Irish house prices forecast to increase by 5% in 2017

Moody’s says lack of supply and help-to-buy will lead to price rises

Moody’s said the level of non-performing mortgages remained high, and loans in long-term arrears make up the majority of the total, posing tail risks for Irish banks.

Moody’s said the level of non-performing mortgages remained high, and loans in long-term arrears make up the majority of the total, posing tail risks for Irish banks.

 

Global ratings agency Moody’s has forecast that house prices in Ireland will rise by 5 per cent this year due to a shortage in housing supply, the relaxation of mortgage lending rules for first-time buyers, and growing demand from those borrowers who stand to benefit from the State’s new help-to-buy scheme.

Moody’s said mortgage arrears would continue to decline slowly, particularly long-time arrears as those borrowers were less likely to be offered a modification to their loan.

It said that while the housing market recovery and declining arrears are credit positive for Irish banks, elevated balances of mortgages in long-term arrears and a large proportion of restructured loans continue to pose downside risks to banks’ creditworthiness.

In its latest note on the Irish mortgage market, Moody’s Investors Service said the benefits of rising house prices in Ireland and lower mortgage arrears would continue to spread to Irish banks and bonds backed by home loans – namely, residential mortgage-backed securities (RMBS) and covered bonds.

“On average, 33 per cent of loans in RMBS portfolios we rate are still in negative equity, however, that is down significantly from 64 per cent close to the trough of the house price decline in 2013,” Moody’s said.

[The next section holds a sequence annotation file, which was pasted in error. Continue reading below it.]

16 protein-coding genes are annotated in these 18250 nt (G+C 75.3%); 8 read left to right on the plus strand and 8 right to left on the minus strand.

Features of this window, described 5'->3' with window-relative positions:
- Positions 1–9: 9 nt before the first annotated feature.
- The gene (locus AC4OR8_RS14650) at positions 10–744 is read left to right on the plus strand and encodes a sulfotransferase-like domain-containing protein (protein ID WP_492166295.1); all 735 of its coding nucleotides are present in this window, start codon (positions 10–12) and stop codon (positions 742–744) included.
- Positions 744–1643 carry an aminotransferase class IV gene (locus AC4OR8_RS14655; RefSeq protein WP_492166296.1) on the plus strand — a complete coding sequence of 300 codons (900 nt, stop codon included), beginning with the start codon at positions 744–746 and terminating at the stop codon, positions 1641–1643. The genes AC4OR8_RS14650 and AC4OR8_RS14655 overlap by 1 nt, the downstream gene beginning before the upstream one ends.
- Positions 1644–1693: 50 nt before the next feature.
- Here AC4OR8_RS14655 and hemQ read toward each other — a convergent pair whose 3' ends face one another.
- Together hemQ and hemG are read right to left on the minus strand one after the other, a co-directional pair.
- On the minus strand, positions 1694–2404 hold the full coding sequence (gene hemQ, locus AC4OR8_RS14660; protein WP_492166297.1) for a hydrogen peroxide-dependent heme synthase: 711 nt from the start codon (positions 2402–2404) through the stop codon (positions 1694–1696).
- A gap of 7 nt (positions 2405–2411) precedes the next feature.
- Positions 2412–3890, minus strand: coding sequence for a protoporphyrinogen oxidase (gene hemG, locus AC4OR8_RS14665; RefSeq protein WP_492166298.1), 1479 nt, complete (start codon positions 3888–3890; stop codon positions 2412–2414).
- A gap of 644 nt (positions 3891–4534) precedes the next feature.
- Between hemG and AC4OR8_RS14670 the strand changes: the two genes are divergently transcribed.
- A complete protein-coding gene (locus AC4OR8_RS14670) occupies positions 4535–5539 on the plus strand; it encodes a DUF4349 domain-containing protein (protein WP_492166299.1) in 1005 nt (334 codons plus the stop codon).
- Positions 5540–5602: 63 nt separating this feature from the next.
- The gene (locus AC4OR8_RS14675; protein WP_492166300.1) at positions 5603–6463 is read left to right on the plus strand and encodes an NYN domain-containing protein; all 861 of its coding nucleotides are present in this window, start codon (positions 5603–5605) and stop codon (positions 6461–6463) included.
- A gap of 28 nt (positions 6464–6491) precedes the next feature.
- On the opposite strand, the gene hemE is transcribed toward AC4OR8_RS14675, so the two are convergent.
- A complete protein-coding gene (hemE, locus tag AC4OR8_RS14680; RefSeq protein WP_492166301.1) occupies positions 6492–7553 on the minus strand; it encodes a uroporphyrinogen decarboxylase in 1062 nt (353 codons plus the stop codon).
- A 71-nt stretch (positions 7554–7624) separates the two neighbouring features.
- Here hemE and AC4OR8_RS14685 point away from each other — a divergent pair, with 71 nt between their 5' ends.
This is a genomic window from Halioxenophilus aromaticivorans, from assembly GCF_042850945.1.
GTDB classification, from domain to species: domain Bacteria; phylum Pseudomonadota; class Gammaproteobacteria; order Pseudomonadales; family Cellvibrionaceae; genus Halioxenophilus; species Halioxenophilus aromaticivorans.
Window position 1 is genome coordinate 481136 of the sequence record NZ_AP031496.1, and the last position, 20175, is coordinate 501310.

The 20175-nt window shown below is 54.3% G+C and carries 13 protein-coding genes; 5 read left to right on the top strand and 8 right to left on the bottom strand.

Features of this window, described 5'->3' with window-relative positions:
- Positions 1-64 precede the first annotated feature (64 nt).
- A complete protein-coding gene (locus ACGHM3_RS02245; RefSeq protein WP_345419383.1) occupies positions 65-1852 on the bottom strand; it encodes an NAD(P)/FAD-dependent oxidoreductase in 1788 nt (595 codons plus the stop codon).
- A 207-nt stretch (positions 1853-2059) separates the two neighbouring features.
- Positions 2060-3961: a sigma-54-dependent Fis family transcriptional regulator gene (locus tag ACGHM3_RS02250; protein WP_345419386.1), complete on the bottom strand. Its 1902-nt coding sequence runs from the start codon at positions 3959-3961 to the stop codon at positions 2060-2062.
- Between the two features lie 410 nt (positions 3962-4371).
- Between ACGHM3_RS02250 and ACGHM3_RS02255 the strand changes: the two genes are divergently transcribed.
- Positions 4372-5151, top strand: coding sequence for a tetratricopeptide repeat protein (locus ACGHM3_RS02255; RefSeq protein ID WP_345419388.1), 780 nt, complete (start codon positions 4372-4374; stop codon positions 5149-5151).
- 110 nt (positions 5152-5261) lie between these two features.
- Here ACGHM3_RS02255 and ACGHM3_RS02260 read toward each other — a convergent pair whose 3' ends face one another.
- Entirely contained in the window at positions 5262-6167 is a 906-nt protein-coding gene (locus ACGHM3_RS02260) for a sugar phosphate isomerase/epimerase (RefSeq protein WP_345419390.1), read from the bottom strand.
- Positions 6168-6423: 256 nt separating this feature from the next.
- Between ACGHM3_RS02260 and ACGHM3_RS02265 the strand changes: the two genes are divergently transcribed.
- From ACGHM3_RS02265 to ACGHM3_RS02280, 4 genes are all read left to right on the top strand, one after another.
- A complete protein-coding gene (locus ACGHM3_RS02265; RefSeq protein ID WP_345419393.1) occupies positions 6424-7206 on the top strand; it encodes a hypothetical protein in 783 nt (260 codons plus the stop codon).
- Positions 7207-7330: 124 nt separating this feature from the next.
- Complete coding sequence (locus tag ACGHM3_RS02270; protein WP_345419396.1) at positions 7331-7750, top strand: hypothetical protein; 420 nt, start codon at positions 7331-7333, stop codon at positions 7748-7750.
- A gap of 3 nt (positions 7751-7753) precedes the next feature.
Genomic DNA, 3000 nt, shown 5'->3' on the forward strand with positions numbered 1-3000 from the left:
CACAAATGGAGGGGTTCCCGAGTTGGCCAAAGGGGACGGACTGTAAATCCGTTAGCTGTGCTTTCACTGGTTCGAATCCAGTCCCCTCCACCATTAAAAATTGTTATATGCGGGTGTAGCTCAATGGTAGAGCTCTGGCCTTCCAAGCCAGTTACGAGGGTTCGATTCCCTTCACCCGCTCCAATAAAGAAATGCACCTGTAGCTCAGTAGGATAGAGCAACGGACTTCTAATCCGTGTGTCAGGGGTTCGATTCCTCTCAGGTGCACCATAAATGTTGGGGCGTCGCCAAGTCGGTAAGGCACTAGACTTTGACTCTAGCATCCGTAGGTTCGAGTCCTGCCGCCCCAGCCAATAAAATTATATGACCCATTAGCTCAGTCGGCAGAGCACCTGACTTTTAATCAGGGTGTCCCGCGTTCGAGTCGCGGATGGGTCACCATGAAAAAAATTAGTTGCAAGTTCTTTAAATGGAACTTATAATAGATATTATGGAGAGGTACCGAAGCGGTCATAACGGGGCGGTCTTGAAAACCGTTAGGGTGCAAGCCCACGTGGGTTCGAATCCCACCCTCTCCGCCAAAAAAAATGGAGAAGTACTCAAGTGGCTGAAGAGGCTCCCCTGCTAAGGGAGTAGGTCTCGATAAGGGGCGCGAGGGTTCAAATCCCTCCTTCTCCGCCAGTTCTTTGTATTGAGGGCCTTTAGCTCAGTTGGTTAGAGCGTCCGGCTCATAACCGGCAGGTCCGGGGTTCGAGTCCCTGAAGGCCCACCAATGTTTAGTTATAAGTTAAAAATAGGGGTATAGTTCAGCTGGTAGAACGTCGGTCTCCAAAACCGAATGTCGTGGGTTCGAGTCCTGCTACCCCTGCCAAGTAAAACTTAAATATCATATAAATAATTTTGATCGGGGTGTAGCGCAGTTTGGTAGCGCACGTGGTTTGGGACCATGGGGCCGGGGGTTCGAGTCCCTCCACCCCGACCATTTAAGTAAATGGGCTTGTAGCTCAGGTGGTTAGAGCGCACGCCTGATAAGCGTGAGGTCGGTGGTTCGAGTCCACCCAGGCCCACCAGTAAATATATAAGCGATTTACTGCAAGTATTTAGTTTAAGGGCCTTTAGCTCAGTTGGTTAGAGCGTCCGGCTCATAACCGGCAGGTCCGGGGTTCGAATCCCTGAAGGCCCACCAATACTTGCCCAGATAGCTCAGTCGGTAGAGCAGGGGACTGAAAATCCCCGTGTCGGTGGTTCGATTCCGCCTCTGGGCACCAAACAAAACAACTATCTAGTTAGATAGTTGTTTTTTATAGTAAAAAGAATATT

“Furthermore, the average amount of negative equity per borrower has also declined, to 6 per cent from 17 per cent in 2013.”

Moody’s said the favourable economic environment in Ireland and the related recovery in house prices had improved Irish banks’ asset quality.

However, the level of non-performing mortgages remained high, and loans in long-term arrears make up the majority of the total, posing tail risks for Irish banks.

Domestic mortgages

It noted that the share of domestic mortgages with loan-to-value ratios above 100 per cent for the four largest banks had decreased to 26 per cent as of December 2015 from 50 per cent two years earlier.

“While the use of restructuring solutions by the banks has contributed greatly to resolving mortgage arrears, it also resulted in the build-up of a large layer of forborne loans on Irish banks’ balance sheets – nearly €20 billion for the four largest rated banks at the end of 2015, or 20 per cent of the total mortgage lending in Ireland,” it added.

It said a larger part of these loans are currently performing, but they have a higher risk of eventually re-defaulting, compared with mortgages which have never been forborne.

Some restructuring solutions employed by the banks are short-term in nature (such as interest-only, reduced payment and payment concession arrangements).

Moody’s said the use of long-term sustainable restructuring methods would continue to aid the banks in the resolution of non-performing mortgages and, in particular, would help to address the long-term arrears in a more efficient manner than through repossessions.

As with banks, it said covered bonds will benefit from rising house prices.

Tighter lending standards should also improve cover pool credit quality over time, although Irish covered bonds have varying exposures to more recent mortgage loans.

Moody’s report showed that the highest frequency of default in 2016 was in Longford, with a rate of 12.7 per cent, and Cavan at 12.6 per cent.

The lowest rate was in Dublin at 6 per cent. It said the lack of employment opportunities in these areas was the “likely driver” of this trend.